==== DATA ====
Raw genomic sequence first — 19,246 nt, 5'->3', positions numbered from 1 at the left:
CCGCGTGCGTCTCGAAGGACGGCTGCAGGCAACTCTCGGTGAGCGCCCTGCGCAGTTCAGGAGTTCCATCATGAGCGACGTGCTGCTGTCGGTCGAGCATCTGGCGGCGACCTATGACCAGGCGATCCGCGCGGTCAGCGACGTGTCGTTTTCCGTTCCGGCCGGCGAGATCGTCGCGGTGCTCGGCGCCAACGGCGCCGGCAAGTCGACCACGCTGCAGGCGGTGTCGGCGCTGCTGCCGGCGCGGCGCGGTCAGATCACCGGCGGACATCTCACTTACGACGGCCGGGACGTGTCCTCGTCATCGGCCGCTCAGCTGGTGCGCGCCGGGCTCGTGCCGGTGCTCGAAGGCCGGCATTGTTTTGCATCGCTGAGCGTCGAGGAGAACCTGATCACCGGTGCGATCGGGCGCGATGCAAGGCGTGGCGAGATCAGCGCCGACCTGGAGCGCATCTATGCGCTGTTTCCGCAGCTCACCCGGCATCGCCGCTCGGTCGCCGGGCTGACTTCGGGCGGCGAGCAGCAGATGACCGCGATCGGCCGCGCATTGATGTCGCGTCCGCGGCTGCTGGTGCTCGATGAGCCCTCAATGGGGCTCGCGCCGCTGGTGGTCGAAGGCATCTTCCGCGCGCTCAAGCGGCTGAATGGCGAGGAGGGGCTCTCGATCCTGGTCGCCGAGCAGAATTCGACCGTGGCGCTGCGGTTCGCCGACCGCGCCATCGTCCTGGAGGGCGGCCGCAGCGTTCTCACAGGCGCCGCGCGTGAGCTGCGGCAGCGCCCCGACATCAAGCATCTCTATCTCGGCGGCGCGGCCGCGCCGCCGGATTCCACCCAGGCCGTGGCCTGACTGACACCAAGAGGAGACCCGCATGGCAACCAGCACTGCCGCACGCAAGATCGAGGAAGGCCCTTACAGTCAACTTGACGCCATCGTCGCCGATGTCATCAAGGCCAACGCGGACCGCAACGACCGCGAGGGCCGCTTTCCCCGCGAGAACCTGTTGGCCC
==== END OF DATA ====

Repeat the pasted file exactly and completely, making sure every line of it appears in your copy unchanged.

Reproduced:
Raw genomic sequence first — 19,246 nt, 5'->3', positions numbered from 1 at the left:
CCGCGTGCGTCTCGAAGGACGGCTGCAGGCAACTCTCGGTGAGCGCCCTGCGCAGTTCAGGAGTTCCATCATGAGCGACGTGCTGCTGTCGGTCGAGCATCTGGCGGCGACCTATGACCAGGCGATCCGCGCGGTCAGCGACGTGTCGTTTTCCGTTCCGGCCGGCGAGATCGTCGCGGTGCTCGGCGCCAACGGCGCCGGCAAGTCGACCACGCTGCAGGCGGTGTCGGCGCTGCTGCCGGCGCGGCGCGGTCAGATCACCGGCGGACATCTCACTTACGACGGCCGGGACGTGTCCTCGTCATCGGCCGCTCAGCTGGTGCGCGCCGGGCTCGTGCCGGTGCTCGAAGGCCGGCATTGTTTTGCATCGCTGAGCGTCGAGGAGAACCTGATCACCGGTGCGATCGGGCGCGATGCAAGGCGTGGCGAGATCAGCGCCGACCTGGAGCGCATCTATGCGCTGTTTCCGCAGCTCACCCGGCATCGCCGCTCGGTCGCCGGGCTGACTTCGGGCGGCGAGCAGCAGATGACCGCGATCGGCCGCGCATTGATGTCGCGTCCGCGGCTGCTGGTGCTCGATGAGCCCTCAATGGGGCTCGCGCCGCTGGTGGTCGAAGGCATCTTCCGCGCGCTCAAGCGGCTGAATGGCGAGGAGGGGCTCTCGATCCTGGTCGCCGAGCAGAATTCGACCGTGGCGCTGCGGTTCGCCGACCGCGCCATCGTCCTGGAGGGCGGCCGCAGCGTTCTCACAGGCGCCGCGCGTGAGCTGCGGCAGCGCCCCGACATCAAGCATCTCTATCTCGGCGGCGCGGCCGCGCCGCCGGATTCCACCCAGGCCGTGGCCTGACTGACACCAAGAGGAGACCCGCATGGCAACCAGCACTGCCGCACGCAAGATCGAGGAAGGCCCTTACAGTCAACTTGACGCCATCGTCGCCGATGTCATCAAGGCCAACGCGGACCGCAACGACCGCGAGGGCCGCTTTCCCCGCGAGAACCTGTTGGCCC